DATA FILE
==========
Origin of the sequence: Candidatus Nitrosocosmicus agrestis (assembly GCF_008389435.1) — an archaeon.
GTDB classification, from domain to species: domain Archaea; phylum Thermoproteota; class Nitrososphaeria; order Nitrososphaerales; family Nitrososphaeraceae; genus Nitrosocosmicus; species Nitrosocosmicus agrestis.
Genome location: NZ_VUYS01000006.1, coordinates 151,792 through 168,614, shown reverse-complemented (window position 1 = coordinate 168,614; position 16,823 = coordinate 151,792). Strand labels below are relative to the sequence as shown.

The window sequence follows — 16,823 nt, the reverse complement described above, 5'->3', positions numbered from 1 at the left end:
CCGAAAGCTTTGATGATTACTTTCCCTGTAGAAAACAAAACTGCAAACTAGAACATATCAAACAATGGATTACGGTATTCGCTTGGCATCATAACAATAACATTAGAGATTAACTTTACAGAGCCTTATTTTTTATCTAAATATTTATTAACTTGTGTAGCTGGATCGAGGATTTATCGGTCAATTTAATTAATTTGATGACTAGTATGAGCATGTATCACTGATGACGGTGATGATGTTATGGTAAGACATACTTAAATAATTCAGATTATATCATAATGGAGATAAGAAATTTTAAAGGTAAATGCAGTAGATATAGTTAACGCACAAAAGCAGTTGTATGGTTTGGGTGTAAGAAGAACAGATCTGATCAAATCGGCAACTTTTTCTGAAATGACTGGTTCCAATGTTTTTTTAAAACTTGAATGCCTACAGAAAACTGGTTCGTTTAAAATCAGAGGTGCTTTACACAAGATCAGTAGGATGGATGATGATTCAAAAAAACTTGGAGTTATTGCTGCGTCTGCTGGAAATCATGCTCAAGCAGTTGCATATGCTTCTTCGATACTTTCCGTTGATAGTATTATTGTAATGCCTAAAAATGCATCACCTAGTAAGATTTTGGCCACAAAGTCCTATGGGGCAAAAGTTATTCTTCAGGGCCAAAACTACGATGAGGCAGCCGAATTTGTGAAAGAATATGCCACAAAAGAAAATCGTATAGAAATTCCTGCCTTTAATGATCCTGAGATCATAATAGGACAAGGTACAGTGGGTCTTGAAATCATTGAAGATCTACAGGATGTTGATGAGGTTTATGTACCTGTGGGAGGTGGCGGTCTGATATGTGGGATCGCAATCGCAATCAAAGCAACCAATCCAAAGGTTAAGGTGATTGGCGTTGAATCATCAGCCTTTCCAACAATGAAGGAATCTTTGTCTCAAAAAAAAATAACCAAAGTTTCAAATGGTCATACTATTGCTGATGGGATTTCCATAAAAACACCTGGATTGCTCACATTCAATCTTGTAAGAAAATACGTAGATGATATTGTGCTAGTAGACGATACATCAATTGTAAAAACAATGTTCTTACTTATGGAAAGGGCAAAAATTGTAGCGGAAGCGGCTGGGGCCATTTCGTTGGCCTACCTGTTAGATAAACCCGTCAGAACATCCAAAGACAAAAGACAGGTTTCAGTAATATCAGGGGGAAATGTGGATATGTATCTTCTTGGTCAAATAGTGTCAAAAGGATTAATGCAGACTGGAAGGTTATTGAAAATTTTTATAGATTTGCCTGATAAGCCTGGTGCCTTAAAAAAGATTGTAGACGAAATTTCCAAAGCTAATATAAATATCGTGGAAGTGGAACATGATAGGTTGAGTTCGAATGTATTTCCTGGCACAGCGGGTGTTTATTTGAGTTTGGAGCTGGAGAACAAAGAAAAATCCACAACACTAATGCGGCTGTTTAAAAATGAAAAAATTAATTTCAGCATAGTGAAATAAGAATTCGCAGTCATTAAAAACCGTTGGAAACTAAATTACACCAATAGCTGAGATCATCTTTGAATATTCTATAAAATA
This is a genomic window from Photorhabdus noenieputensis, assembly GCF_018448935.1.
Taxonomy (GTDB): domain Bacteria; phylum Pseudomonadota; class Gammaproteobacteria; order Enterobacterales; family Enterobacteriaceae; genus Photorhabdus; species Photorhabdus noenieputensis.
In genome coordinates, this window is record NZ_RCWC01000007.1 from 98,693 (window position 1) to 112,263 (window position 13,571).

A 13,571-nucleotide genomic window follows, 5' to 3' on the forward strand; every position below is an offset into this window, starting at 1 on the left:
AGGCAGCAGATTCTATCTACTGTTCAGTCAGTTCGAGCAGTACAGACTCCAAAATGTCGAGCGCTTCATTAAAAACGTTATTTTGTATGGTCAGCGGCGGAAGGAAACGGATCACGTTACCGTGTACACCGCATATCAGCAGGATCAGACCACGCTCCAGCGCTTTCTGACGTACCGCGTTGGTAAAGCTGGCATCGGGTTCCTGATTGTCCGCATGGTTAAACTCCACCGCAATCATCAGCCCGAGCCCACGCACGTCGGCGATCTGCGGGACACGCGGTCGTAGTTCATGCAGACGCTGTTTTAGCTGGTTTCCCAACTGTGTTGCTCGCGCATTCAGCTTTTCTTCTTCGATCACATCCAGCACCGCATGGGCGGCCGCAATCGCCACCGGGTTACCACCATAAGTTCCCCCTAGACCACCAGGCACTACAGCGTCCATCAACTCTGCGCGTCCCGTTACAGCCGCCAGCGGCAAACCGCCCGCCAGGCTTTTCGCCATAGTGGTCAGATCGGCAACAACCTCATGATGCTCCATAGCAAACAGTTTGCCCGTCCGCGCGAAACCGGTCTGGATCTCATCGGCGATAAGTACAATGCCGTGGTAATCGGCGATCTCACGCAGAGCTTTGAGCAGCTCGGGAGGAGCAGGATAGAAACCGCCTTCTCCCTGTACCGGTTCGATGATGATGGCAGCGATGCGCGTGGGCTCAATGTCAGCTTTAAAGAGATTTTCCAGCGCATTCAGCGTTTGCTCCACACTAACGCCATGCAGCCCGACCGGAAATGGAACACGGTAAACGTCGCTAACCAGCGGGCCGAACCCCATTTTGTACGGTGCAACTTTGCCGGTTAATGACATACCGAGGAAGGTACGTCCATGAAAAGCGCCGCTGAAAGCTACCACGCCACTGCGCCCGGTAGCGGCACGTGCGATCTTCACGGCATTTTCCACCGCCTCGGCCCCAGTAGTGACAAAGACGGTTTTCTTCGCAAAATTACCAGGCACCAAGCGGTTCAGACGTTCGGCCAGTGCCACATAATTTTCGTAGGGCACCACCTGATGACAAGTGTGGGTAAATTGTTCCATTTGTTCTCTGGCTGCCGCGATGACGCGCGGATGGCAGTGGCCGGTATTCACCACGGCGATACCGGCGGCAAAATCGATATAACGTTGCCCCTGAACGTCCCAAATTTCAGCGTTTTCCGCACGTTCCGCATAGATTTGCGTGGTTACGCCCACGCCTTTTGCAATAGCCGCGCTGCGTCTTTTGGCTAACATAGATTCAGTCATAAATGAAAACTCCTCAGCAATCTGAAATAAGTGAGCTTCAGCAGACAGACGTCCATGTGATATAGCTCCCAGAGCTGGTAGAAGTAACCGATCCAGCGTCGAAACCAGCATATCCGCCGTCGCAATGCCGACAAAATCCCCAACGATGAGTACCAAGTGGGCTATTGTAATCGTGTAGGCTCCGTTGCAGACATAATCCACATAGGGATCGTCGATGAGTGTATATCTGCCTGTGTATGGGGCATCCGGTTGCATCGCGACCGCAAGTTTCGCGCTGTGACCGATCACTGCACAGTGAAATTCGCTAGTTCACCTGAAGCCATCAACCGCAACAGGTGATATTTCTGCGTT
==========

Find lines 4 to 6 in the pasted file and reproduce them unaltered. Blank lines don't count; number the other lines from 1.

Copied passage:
The window sequence follows — 16,823 nt, the reverse complement described above, 5'->3', positions numbered from 1 at the left end:
CCGAAAGCTTTGATGATTACTTTCCCTGTAGAAAACAAAACTGCAAACTAGAACATATCAAACAATGGATTACGGTATTCGCTTGGCATCATAACAATAACATTAGAGATTAACTTTACAGAGCCTTATTTTTTATCTAAATATTTATTAACTTGTGTAGCTGGATCGAGGATTTATCGGTCAATTTAATTAATTTGATGACTAGTATGAGCATGTATCACTGATGACGGTGATGATGTTATGGTAAGACATACTTAAATAATTCAGATTATATCATAATGGAGATAAGAAATTTTAAAGGTAAATGCAGTAGATATAGTTAACGCACAAAAGCAGTTGTATGGTTTGGGTGTAAGAAGAACAGATCTGATCAAATCGGCAACTTTTTCTGAAATGACTGGTTCCAATGTTTTTTTAAAACTTGAATGCCTACAGAAAACTGGTTCGTTTAAAATCAGAGGTGCTTTACACAAGATCAGTAGGATGGATGATGATTCAAAAAAACTTGGAGTTATTGCTGCGTCTGCTGGAAATCATGCTCAAGCAGTTGCATATGCTTCTTCGATACTTTCCGTTGATAGTATTATTGTAATGCCTAAAAATGCATCACCTAGTAAGATTTTGGCCACAAAGTCCTATGGGGCAAAAGTTATTCTTCAGGGCCAAAACTACGATGAGGCAGCCGAATTTGTGAAAGAATATGCCACAAAAGAAAATCGTATAGAAATTCCTGCCTTTAATGATCCTGAGATCATAATAGGACAAGGTACAGTGGGTCTTGAAATCATTGAAGATCTACAGGATGTTGATGAGGTTTATGTACCTGTGGGAGGTGGCGGTCTGATATGTGGGATCGCAATCGCAATCAAAGCAACCAATCCAAAGGTTAAGGTGATTGGCGTTGAATCATCAGCCTTTCCAACAATGAAGGAATCTTTGTCTCAAAAAAAAATAACCAAAGTTTCAAATGGTCATACTATTGCTGATGGGATTTCCATAAAAACACCTGGATTGCTCACATTCAATCTTGTAAGAAAATACGTAGATGATATTGTGCTAGTAGACGATACATCAATTGTAAAAACAATGTTCTTACTTATGGAAAGGGCAAAAATTGTAGCGGAAGCGGCTGGGGCCATTTCGTTGGCCTACCTGTTAGATAAACCCGTCAGAACATCCAAAGACAAAAGACAGGTTTCAGTAATATCAGGGGGAAATGTGGATATGTATCTTCTTGGTCAAATAGTGTCAAAAGGATTAATGCAGACTGGAAGGTTATTGAAAATTTTTATAGATTTGCCTGATAAGCCTGGTGCCTTAAAAAAGATTGTAGACGAAATTTCCAAAGCTAATATAAATATCGTGGAAGTGGAACATGATAGGTTGAGTTCGAATGTATTTCCTGGCACAGCGGGTGTTTATTTGAGTTTGGAGCTGGAGAACAAAGAAAAATCCACAACACTAATGCGGCTGTTTAAAAATGAAAAAATTAATTTCAGCATAGTGAAATAAGAATTCGCAGTCATTAAAAACCGTTGGAAACTAAATTACACCAATAGCTGAGATCATCTTTGAATATTCTATAAAATA
This is a genomic window from Photorhabdus noenieputensis, assembly GCF_018448935.1.